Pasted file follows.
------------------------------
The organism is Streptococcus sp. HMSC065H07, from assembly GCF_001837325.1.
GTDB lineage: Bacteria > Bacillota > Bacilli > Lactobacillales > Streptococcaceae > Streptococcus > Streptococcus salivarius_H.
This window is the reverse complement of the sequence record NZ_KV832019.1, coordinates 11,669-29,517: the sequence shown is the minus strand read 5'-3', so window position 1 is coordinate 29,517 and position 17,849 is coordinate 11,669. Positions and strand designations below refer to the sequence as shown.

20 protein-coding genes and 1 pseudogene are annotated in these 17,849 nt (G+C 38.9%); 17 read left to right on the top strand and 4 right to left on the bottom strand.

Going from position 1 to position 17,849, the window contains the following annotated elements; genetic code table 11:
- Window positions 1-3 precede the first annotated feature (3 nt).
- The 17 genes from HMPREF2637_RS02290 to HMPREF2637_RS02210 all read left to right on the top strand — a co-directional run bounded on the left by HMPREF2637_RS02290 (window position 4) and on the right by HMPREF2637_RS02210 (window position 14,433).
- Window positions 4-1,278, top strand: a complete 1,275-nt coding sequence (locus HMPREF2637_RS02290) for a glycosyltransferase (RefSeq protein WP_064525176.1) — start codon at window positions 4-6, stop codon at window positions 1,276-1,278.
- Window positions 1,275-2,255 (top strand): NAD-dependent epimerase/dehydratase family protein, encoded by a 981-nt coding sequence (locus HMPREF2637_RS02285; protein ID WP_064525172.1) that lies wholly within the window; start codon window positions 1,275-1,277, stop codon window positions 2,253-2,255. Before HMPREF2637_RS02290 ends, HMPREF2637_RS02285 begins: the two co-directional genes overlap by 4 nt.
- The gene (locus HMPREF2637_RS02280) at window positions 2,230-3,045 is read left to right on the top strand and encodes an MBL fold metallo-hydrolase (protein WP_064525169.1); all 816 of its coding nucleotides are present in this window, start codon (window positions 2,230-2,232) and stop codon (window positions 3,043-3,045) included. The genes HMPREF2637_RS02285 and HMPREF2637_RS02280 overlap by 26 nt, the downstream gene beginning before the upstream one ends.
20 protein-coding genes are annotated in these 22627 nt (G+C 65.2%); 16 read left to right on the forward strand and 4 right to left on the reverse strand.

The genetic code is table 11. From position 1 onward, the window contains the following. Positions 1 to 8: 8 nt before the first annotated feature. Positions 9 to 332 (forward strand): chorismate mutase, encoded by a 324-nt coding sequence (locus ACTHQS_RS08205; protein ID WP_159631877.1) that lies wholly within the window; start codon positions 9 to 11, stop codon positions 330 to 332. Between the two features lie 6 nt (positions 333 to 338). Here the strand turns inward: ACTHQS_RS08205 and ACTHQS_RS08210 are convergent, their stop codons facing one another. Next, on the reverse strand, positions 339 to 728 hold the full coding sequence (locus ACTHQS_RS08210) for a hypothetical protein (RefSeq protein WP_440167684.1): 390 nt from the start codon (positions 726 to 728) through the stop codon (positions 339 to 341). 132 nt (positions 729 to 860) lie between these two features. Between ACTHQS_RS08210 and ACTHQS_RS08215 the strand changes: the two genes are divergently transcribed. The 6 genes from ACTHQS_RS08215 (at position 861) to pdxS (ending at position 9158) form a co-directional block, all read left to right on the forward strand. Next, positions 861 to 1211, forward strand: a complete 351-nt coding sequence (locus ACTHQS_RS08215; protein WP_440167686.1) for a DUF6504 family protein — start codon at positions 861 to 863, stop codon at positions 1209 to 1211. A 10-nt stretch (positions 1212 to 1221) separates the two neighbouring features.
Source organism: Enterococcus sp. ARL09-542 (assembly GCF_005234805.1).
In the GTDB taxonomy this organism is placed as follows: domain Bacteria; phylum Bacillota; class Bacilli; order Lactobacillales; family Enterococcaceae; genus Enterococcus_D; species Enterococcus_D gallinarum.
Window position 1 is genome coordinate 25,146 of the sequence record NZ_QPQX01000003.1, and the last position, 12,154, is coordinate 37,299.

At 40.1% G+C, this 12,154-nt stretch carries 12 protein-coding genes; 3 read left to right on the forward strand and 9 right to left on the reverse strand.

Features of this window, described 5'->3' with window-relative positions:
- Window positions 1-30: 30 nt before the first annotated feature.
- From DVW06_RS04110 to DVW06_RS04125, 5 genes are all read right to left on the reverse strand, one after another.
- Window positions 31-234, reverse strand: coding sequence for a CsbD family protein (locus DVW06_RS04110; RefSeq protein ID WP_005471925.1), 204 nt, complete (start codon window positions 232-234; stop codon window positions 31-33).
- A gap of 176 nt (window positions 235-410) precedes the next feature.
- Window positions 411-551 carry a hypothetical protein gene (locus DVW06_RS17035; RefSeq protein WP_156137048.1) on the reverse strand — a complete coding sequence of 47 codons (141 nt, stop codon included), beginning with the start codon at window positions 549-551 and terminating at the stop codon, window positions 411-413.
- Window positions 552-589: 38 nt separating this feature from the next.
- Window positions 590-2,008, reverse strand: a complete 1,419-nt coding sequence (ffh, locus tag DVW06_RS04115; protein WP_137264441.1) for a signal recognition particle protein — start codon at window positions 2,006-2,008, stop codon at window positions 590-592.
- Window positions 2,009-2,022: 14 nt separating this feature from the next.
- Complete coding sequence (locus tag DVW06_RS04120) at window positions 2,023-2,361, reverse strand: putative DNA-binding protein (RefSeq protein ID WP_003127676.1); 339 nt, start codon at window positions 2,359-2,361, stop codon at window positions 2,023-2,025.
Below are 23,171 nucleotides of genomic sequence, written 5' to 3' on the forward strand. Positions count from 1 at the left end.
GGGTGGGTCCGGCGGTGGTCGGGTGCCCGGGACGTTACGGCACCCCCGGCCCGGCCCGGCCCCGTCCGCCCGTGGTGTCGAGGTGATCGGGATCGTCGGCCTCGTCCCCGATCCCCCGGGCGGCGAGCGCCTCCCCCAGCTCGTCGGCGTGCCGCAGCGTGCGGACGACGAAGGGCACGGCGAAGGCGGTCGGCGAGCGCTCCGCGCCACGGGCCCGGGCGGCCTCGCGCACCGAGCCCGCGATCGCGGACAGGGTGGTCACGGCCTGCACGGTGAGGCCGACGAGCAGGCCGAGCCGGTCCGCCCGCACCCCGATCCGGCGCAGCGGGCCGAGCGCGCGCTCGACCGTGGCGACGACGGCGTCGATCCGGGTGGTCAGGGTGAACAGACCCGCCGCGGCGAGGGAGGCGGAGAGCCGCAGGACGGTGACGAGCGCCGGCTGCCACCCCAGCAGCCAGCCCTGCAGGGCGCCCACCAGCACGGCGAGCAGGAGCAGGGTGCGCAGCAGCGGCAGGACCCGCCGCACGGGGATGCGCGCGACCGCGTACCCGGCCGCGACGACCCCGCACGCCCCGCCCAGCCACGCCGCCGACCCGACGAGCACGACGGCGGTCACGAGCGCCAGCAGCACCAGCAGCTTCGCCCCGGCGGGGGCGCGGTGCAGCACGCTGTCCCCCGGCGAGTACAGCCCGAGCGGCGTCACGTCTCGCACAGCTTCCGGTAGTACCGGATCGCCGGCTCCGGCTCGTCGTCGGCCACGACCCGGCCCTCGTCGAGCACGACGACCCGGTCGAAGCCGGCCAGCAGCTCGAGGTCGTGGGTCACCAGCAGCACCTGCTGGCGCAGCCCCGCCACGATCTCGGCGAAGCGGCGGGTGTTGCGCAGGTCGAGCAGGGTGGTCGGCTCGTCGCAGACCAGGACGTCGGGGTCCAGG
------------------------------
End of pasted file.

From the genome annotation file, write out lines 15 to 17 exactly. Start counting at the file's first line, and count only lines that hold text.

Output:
Window position 1 is genome coordinate 25,146 of the sequence record NZ_QPQX01000003.1, and the last position, 12,154, is coordinate 37,299.

At 40.1% G+C, this 12,154-nt stretch carries 12 protein-coding genes; 3 read left to right on the forward strand and 9 right to left on the reverse strand.

Features of this window, described 5'->3' with window-relative positions: